Antihistamine is a type of drug that blocks the action of histamines, which can cause fever, itching, sneezing, a runny nose, and watery eyes. Antihistamines are used to prevent fevers in patients receiving blood transfusions and to treat allergies, coughs, and colds.
In a surprise finding, scientists have discovered that histamine, the inflammatory compound released during allergic reactions that causes runny nose, watery eyes, and wheezing, can be produced in large amounts in the lung by neutrophils, the white blood cells that are the major component of pus.
A toxic chemical found in contaminated cough syrup suspected to have caused the deaths of 22 people in Panama, has now been found in three more medications made by a government-run factory in Panama.
The New York Times has examined efforts by the pharmaceutical company Abraxis BioScience to obtain FDA approval for its late-stage breast cancer drug Abraxane as a treatment for earlier-stage breast cancer.
Although about half of pediatricians recommend that children under age 2 can be given diphenhydramine to help them sleep, the first study to look at effectiveness of the agent in children who are that young found no benefit.
An antihistamine often recommended to parents whose infants do not sleep through the night may not be effective in reducing nighttime awakenings or improving parents' happiness with their children's sleep.
Inflammation cuts both ways. When invaded by an infectious agent, for example, the body calls on the forces of inflammation to fight and defeat the intruder.
According to a panel of experts in the U.S. cough medicines bought over the counter do little good and may in fact harm children.
A spoon full of sugar may help the medicine go down, but most dentists would likely encourage parents to skip that step when treating a child's illness.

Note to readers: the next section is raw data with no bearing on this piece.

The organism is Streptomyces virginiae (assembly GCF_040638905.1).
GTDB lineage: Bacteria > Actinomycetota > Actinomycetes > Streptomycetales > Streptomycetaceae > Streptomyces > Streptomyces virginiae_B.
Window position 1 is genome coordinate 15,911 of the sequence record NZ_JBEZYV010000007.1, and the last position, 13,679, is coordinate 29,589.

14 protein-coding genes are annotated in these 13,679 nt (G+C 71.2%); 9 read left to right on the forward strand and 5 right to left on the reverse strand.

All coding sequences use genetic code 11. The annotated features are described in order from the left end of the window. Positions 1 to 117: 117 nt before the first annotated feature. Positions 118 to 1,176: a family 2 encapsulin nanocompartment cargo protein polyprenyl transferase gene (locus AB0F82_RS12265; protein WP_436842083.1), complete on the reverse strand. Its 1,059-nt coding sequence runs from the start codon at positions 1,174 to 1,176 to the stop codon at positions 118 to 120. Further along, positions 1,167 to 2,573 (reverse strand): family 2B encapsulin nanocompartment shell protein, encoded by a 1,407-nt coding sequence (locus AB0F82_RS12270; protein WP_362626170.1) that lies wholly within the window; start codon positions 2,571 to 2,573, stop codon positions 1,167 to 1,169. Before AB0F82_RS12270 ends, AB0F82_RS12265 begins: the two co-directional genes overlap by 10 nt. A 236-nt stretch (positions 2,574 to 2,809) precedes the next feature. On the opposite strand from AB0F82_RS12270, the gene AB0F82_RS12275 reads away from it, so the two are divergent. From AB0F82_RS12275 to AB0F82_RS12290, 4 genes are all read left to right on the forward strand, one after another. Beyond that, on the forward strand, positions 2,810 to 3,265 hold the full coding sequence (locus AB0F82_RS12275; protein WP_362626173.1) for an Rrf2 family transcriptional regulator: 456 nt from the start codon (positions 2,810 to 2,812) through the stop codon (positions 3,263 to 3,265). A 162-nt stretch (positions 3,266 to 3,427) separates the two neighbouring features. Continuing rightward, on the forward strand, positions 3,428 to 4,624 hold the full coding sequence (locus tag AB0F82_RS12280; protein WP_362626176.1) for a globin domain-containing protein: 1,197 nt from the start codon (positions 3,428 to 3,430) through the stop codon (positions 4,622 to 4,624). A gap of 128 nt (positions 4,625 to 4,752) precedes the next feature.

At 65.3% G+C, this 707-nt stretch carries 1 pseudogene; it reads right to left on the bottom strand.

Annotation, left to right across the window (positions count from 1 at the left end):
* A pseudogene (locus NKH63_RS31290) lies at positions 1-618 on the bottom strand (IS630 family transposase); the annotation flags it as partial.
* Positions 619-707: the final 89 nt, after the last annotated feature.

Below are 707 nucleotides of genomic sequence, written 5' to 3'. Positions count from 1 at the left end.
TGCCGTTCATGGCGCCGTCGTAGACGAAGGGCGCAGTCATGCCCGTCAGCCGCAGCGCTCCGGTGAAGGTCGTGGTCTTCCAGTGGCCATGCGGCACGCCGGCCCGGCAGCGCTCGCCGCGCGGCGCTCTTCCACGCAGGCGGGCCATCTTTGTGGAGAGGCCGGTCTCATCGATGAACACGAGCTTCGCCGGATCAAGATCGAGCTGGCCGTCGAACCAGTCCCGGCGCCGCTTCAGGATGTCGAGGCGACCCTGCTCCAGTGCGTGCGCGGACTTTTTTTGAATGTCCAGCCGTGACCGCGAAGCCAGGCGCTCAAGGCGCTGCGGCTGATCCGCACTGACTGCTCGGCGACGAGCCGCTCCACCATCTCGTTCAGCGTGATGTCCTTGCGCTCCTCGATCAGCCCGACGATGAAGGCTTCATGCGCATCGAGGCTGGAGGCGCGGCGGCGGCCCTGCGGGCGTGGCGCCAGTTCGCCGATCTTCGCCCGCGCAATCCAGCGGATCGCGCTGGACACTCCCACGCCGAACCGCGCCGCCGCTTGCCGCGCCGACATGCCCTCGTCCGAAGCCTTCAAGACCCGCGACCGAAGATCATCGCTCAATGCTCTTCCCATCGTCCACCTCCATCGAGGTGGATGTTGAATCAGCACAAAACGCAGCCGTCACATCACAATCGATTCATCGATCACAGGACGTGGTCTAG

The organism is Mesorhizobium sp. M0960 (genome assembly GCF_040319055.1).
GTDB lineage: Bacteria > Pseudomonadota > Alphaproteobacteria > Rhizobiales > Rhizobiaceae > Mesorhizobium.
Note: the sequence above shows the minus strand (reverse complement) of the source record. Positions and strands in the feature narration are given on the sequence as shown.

The largest trial so far conducted using Butterbur extract to treat intermittent allergic rhinitis (hay fever) shows that this plant extract is as effective as a commonly used antihistamine (Telfast 180).
After the allergy drug Claritin became available without a prescription in 2002, insurance plans and consumers spent less on the prescription form of its main ingredient, loratadine, and all similar allergy drugs, according to a new report published in this month’s The American Journal of Managed Care.
In 2004, 82 percent of adults and more than 50 percent of children took at least one prescription, over-the-counter (OTC), or herbal/natural medication in any given week, Boston University researchers revealed recently.
Switching of prescription drugs to over the counter availability is increasingly common, but what are the motives behind this trend, ask US researchers in this week's BMJ?
Generic antipsychotic drugs can protect brain cells from a virus that causes a fatal nervous system disorder, according to research conducted at Brown University and Case Western Reserve University.
A team led by a researcher at the Stanford University School of Medicine has developed vaccines that vastly reduce or eliminate dogs' allergic reactions to three major food allergens: peanuts, milk and wheat. The vaccines' benefits lasted at least three months.
Ranbaxy Pharmaceuticals, a wholly-owned subsidiary of Ranbaxy Laboratories Limited of New Delhi, India, announced today that RLL has received approval from the U. S. Food and Drug Administration to manufacture and market Loratadine and Pseudoephedrine Sulfate Extended Release Tablets
Wasabi, (Wasabia japonica) is commonly known as the Japanese horseradish used to enhance the enjoyment of sushi.
Michigan Attorney General Mike Cox announced today a settlement with pharmaceutical manufacturer Schering Plough over its underpayment of Medicaid Drug Rebates on the antihistamine drug Claritin, netting more than $2.6 million for Michigan’s Medicaid program.
Texas Attorney General Greg Abbott has announced a settlement among Texas and other states with pharmaceutical giant Schering-Plough Inc. that will return more than $9 million to the Texas Medicaid program for the company’s fraudulent reporting of prices for the antihistamine drug Claritin.
Pharmaceutical manufacturer Schering Plough will reimburse Washington's Medicaid program $3.57 million in a nationwide settlement of allegations the drug maker failed to offer state Medicaid programs its best price for the popular antihistamine drug Claritin.
A Penn State College of Medicine study has shown that many over-the-counter cough medicines are no better than non-medicated syrup for nighttime cough and sleep quality in children with upper respiratory tract infections.